Peer-Reviewed Journal Details
Mandatory Fields
Finn, D;Ryan, DH;Pavel, A;O'Toole, JM;Livingstone, V;Boylan, GB;Kenny, LC;Dempsey, EM
2019
May
Journal of Pediatrics
Clamping the Umbilical Cord in Premature Deliveries (CUPiD): Neuromonitoring in the Immediate Newborn Period in a Randomized, Controlled Trial of Preterm Infants Born at < 32 Weeks of Gestation
Validated
WOS: 10 ()
Optional Fields
IMPROVES NEONATAL ADAPTATION CEREBRAL OXYGEN-SATURATION RED-CELL TRANSFUSIONS PLACENTAL TRANSFUSION BIRTH NEED LIFE
208
121
Objective To compare cerebral activity and oxygenation in preterm infants (<32 weeks of gestation) randomized to different cord clamping strategies. Study design Preterminfants born at <32 weeks of gestation were randomized to immediate cord clamping, umbilical cord milking (cord stripped 3 times), or delayed cord clamping for 60 seconds with bedside resuscitation. All infants underwent electroencephalogram (EEG) and cerebral near infrared spectroscopy for the first 72 hours after birth. Neonatal primary outcome measures were quantitative measures of the EEG (17 features) and near infrared spectroscopy over 1-hour time frames at 6 and 12 hours of life. Results Forty-five infants were recruited during the study period. Twelve infants (27%) were randomized to immediate cord clamping, 19 (42%) to umbilical cord milking, and 14 (31%) to delayed cord clamping with bedside resuscitation. There were no significant differences between groups for measures of EEG activity or cerebral near infrared spectroscopy. Three of the 45 infants (6.7%) were diagnosed with severe IVH (2 in the immediate cord clamping group, 1 in the umbilical cord milking group; P = .35). Conclusions There were no differences in cerebral EEG activity and cerebral oxygenation values between cord management strategies at 6 and 12 hours.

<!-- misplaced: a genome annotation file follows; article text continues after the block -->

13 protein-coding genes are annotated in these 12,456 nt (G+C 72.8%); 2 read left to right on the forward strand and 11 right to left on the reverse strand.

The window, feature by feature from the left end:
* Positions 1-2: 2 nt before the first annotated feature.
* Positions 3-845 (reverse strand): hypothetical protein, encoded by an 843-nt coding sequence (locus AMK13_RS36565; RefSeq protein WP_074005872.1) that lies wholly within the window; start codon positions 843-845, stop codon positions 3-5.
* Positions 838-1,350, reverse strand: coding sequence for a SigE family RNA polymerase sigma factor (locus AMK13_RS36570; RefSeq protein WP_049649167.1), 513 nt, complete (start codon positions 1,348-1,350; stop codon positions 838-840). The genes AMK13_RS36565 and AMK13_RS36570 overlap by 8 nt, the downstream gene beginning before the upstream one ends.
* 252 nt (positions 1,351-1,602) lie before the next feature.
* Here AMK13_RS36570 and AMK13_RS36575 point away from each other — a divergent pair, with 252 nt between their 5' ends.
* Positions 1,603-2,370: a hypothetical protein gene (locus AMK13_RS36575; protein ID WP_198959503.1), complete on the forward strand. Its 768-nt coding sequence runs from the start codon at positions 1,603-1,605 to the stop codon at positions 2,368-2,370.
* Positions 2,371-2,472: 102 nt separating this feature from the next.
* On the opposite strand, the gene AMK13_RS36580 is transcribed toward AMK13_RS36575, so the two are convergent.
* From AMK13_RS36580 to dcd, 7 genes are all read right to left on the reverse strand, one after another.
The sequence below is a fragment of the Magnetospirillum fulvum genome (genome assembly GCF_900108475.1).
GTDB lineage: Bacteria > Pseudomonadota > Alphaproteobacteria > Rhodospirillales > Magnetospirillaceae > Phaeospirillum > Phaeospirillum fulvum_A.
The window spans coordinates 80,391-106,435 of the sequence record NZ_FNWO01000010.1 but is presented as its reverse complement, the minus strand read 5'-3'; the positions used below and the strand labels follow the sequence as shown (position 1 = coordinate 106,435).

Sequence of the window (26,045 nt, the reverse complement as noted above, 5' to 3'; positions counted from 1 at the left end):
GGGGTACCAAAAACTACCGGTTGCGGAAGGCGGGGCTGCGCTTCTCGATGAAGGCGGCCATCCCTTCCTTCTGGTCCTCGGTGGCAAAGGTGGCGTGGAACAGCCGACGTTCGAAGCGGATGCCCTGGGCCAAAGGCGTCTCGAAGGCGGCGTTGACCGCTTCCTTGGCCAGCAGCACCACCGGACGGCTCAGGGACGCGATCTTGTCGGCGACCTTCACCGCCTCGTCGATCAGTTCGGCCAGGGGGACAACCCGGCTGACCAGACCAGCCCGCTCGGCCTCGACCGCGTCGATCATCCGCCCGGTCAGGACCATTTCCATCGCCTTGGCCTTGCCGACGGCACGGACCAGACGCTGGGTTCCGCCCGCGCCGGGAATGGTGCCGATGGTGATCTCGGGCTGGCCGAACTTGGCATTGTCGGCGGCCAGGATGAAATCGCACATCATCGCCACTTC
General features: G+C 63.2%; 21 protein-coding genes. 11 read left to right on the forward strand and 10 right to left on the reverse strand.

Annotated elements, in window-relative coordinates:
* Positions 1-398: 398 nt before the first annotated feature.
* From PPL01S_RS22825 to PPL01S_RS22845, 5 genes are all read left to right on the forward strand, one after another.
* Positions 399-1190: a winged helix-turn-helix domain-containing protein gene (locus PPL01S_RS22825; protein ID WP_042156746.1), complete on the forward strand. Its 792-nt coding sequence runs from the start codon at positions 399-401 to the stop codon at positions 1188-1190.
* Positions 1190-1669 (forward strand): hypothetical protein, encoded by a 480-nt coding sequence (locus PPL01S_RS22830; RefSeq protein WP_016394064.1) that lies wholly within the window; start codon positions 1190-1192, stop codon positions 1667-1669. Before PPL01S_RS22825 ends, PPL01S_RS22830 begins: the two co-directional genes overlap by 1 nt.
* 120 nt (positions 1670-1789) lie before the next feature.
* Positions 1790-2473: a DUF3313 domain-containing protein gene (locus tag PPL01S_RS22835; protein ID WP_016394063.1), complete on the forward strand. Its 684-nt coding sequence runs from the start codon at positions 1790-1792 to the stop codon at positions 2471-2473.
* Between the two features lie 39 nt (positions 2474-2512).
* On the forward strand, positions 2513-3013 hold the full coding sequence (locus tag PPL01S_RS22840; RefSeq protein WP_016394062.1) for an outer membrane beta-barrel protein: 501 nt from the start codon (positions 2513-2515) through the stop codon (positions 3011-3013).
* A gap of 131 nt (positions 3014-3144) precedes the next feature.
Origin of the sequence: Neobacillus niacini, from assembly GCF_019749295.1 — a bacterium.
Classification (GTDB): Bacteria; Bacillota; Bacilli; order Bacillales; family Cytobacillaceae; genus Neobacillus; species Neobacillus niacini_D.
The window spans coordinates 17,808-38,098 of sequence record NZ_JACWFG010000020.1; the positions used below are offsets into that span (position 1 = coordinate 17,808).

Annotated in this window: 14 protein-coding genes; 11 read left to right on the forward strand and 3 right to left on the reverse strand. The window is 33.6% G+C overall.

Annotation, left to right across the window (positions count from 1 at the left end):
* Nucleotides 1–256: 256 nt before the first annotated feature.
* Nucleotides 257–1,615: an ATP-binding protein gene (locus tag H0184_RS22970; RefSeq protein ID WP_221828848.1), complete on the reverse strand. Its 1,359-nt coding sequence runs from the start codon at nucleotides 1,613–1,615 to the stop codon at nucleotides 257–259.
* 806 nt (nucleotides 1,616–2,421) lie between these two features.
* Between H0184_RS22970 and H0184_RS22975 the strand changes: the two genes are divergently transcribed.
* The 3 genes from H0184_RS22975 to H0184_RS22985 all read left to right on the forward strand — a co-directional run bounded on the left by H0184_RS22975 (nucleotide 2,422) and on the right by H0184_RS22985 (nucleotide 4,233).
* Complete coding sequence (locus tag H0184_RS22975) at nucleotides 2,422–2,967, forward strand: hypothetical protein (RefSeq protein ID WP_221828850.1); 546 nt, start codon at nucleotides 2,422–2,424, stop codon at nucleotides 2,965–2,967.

NEW YORK
0022-3476
10.1016/j.jpeds.2018.12.039
Grant Details